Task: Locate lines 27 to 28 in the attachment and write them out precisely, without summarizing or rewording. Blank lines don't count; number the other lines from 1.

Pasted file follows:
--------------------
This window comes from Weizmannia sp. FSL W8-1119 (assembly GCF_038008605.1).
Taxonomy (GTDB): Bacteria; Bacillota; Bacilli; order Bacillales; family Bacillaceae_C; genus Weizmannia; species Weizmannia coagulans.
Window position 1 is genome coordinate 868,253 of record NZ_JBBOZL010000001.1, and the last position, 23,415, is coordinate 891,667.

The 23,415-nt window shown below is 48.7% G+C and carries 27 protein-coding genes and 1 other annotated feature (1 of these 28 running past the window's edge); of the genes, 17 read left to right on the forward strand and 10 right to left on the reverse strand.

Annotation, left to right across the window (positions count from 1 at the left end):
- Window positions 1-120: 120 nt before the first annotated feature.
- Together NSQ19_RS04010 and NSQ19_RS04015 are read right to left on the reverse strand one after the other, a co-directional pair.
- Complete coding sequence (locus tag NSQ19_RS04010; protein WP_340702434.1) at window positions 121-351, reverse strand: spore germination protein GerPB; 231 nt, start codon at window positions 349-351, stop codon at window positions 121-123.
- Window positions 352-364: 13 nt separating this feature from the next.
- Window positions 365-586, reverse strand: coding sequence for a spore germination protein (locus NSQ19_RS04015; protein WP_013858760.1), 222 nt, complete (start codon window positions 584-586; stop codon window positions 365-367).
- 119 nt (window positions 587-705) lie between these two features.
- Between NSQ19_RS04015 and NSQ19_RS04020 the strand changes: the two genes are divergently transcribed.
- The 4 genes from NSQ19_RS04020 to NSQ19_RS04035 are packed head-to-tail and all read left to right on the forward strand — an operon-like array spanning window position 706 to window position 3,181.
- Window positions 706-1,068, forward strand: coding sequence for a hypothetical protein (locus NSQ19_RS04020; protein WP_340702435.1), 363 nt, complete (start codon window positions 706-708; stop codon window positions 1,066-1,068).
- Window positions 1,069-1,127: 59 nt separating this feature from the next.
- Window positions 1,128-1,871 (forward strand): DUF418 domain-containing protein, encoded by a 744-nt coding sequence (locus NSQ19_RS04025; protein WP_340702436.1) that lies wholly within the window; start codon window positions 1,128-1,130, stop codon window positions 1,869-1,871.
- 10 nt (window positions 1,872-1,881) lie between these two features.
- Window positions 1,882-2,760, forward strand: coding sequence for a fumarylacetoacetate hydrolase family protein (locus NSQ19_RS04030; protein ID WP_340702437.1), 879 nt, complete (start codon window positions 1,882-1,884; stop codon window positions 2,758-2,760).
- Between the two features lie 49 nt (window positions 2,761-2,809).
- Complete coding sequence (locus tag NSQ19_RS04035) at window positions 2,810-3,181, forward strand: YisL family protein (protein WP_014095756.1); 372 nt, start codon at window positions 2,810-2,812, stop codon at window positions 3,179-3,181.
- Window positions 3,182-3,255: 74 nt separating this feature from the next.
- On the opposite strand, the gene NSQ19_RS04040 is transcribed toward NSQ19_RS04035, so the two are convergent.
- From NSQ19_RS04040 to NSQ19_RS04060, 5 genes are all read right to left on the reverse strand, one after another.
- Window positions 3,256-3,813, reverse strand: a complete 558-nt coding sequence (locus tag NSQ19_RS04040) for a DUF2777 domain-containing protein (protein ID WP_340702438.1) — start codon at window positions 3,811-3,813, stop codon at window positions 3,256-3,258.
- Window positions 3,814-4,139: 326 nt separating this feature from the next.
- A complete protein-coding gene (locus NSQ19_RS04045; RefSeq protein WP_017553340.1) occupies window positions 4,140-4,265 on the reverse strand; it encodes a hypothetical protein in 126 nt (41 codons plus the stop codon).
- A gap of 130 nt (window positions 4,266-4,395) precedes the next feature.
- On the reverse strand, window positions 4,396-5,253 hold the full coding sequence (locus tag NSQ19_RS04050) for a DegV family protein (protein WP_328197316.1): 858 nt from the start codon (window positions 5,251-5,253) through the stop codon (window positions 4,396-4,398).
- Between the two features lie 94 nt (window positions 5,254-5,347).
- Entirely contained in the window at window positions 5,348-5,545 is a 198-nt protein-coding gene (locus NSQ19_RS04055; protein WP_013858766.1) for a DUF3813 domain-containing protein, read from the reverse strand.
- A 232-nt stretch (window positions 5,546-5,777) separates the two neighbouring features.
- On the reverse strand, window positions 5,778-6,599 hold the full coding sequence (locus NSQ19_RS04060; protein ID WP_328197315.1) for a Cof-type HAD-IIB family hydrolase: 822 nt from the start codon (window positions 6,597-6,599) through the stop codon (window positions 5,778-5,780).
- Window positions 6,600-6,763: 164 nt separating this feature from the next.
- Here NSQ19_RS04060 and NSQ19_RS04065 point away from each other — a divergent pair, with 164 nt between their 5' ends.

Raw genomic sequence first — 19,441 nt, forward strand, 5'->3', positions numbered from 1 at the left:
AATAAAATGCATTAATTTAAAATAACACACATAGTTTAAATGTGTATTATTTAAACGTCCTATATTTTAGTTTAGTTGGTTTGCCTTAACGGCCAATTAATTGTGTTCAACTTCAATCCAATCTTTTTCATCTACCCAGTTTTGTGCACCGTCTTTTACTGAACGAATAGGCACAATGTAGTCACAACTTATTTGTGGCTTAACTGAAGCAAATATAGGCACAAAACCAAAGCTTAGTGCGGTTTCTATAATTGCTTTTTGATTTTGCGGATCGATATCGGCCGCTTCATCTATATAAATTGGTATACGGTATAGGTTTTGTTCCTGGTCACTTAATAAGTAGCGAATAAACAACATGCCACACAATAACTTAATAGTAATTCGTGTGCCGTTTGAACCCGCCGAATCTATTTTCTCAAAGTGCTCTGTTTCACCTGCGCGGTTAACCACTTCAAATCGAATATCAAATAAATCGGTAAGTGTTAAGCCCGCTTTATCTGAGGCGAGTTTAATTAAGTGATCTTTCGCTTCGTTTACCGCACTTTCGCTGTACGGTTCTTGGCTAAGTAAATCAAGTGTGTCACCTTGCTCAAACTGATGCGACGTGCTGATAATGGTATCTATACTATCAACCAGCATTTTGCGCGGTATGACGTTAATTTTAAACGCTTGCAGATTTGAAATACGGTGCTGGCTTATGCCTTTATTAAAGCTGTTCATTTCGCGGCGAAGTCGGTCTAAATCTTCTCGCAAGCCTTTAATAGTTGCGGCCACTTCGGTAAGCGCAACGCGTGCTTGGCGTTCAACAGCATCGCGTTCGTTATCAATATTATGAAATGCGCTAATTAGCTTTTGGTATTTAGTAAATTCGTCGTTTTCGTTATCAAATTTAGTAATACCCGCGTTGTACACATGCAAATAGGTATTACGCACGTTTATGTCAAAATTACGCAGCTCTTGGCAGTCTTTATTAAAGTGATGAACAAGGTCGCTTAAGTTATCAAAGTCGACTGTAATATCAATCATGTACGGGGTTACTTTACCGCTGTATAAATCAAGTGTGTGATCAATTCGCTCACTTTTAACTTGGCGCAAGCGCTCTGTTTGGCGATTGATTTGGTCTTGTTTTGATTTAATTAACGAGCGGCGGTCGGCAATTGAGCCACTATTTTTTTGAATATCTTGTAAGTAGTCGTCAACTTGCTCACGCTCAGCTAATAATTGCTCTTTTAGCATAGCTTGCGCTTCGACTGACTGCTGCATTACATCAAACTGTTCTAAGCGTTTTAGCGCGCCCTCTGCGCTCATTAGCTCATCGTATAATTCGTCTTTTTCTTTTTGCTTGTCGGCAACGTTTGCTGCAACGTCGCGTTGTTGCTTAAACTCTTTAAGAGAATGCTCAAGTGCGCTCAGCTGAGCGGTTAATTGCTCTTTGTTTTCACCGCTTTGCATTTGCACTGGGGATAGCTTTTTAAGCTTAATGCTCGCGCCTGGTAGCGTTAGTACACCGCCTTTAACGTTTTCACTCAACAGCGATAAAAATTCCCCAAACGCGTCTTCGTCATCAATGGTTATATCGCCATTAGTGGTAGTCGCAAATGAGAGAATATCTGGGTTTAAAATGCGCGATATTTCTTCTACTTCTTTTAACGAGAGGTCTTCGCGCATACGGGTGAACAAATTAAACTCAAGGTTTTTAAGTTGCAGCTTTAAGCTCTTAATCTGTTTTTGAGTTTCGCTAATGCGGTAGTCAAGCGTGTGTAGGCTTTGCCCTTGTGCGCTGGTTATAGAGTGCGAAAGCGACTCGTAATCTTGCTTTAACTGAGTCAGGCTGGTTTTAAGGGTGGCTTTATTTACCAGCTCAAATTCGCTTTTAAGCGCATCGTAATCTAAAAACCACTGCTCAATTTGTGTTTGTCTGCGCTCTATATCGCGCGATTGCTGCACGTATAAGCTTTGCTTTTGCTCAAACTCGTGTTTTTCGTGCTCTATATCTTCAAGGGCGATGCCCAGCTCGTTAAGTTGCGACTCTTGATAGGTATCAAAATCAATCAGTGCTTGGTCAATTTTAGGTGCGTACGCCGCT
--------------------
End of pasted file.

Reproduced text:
- A gap of 130 nt (window positions 4,266-4,395) precedes the next feature.
- On the reverse strand, window positions 4,396-5,253 hold the full coding sequence (locus tag NSQ19_RS04050) for a DegV family protein (protein WP_328197316.1): 858 nt from the start codon (window positions 5,251-5,253) through the stop codon (window positions 4,396-4,398).